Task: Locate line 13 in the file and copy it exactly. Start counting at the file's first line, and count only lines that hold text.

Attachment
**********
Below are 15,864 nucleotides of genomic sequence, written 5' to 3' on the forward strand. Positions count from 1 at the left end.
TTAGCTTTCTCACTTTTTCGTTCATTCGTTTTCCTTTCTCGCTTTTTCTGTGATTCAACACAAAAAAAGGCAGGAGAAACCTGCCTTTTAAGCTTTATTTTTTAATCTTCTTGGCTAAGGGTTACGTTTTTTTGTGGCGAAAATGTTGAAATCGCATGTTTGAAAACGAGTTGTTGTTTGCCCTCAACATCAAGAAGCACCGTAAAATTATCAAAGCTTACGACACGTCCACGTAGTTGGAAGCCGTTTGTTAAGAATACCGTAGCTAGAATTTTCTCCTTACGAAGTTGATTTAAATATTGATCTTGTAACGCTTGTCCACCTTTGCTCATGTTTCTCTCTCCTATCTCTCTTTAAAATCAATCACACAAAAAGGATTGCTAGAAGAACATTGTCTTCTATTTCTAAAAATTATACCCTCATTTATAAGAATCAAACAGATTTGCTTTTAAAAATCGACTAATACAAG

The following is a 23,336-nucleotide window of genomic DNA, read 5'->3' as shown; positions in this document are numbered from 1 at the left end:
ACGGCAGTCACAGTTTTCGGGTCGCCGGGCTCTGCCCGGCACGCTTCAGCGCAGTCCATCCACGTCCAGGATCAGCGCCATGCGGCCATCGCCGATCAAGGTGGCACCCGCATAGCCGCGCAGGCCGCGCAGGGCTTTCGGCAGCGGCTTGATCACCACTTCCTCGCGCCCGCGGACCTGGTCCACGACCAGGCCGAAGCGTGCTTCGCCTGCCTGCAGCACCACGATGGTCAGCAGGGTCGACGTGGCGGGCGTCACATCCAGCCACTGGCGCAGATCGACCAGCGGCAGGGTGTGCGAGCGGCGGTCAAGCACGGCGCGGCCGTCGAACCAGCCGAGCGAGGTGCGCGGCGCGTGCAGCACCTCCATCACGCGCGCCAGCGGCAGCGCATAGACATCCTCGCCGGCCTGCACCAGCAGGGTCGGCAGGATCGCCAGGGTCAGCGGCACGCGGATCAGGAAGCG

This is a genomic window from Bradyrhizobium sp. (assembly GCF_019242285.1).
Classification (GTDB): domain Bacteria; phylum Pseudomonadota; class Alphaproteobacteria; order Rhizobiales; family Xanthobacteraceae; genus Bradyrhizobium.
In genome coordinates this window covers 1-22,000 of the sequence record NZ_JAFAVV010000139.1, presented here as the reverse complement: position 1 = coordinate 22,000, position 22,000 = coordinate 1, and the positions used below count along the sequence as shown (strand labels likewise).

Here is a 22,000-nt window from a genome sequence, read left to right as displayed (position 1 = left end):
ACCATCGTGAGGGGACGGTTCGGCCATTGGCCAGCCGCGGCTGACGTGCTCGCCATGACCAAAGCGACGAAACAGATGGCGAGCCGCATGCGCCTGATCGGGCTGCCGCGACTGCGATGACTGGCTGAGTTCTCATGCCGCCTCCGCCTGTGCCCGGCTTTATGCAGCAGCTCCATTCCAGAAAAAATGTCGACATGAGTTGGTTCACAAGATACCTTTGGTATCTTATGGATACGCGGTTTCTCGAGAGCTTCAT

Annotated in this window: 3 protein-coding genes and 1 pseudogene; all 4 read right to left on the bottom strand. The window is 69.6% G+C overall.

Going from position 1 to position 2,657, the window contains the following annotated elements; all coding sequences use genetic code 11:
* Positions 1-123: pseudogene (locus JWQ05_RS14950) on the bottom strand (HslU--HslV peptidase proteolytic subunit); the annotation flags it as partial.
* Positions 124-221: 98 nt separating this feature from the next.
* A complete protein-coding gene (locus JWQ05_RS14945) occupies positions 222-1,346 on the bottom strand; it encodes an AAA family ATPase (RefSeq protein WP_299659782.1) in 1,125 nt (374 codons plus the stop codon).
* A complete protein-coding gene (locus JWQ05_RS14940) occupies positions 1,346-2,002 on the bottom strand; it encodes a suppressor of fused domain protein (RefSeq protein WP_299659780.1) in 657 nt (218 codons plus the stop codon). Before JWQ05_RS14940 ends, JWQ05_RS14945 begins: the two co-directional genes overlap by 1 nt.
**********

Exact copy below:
* Positions 124-221: 98 nt separating this feature from the next.